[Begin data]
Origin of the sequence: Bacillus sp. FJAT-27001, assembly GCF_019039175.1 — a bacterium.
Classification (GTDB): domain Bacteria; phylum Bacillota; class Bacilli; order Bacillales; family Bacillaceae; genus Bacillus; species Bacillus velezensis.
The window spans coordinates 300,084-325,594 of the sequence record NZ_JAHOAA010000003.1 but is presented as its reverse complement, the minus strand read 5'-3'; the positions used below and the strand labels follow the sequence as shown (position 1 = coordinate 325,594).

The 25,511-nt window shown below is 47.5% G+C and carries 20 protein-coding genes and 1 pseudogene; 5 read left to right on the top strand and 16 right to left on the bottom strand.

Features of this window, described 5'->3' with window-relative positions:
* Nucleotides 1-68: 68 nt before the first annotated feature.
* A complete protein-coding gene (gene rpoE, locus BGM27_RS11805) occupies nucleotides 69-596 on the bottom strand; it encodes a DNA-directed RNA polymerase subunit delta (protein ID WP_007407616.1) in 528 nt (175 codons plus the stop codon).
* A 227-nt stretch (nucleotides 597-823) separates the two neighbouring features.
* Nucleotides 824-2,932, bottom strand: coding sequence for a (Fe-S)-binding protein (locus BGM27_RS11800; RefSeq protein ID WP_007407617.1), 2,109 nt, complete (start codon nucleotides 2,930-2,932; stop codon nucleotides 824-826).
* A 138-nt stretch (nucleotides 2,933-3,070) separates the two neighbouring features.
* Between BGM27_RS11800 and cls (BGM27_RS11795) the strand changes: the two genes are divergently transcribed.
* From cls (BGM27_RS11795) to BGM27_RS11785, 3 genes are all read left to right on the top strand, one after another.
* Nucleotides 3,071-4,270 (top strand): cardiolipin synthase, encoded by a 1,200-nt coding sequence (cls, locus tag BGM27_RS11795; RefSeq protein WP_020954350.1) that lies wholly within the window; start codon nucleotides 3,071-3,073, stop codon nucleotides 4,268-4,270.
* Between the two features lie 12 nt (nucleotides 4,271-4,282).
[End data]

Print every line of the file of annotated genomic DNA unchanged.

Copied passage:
Origin of the sequence: Bacillus sp. FJAT-27001, assembly GCF_019039175.1 — a bacterium.
Classification (GTDB): domain Bacteria; phylum Bacillota; class Bacilli; order Bacillales; family Bacillaceae; genus Bacillus; species Bacillus velezensis.
The window spans coordinates 300,084-325,594 of the sequence record NZ_JAHOAA010000003.1 but is presented as its reverse complement, the minus strand read 5'-3'; the positions used below and the strand labels follow the sequence as shown (position 1 = coordinate 325,594).

The 25,511-nt window shown below is 47.5% G+C and carries 20 protein-coding genes and 1 pseudogene; 5 read left to right on the top strand and 16 right to left on the bottom strand.

Features of this window, described 5'->3' with window-relative positions:
* Nucleotides 1-68: 68 nt before the first annotated feature.
* A complete protein-coding gene (gene rpoE, locus BGM27_RS11805) occupies nucleotides 69-596 on the bottom strand; it encodes a DNA-directed RNA polymerase subunit delta (protein ID WP_007407616.1) in 528 nt (175 codons plus the stop codon).
* A 227-nt stretch (nucleotides 597-823) separates the two neighbouring features.
* Nucleotides 824-2,932, bottom strand: coding sequence for a (Fe-S)-binding protein (locus BGM27_RS11800; RefSeq protein ID WP_007407617.1), 2,109 nt, complete (start codon nucleotides 2,930-2,932; stop codon nucleotides 824-826).
* A 138-nt stretch (nucleotides 2,933-3,070) separates the two neighbouring features.
* Between BGM27_RS11800 and cls (BGM27_RS11795) the strand changes: the two genes are divergently transcribed.
* From cls (BGM27_RS11795) to BGM27_RS11785, 3 genes are all read left to right on the top strand, one after another.
* Nucleotides 3,071-4,270 (top strand): cardiolipin synthase, encoded by a 1,200-nt coding sequence (cls, locus tag BGM27_RS11795; RefSeq protein WP_020954350.1) that lies wholly within the window; start codon nucleotides 3,071-3,073, stop codon nucleotides 4,268-4,270.
* Between the two features lie 12 nt (nucleotides 4,271-4,282).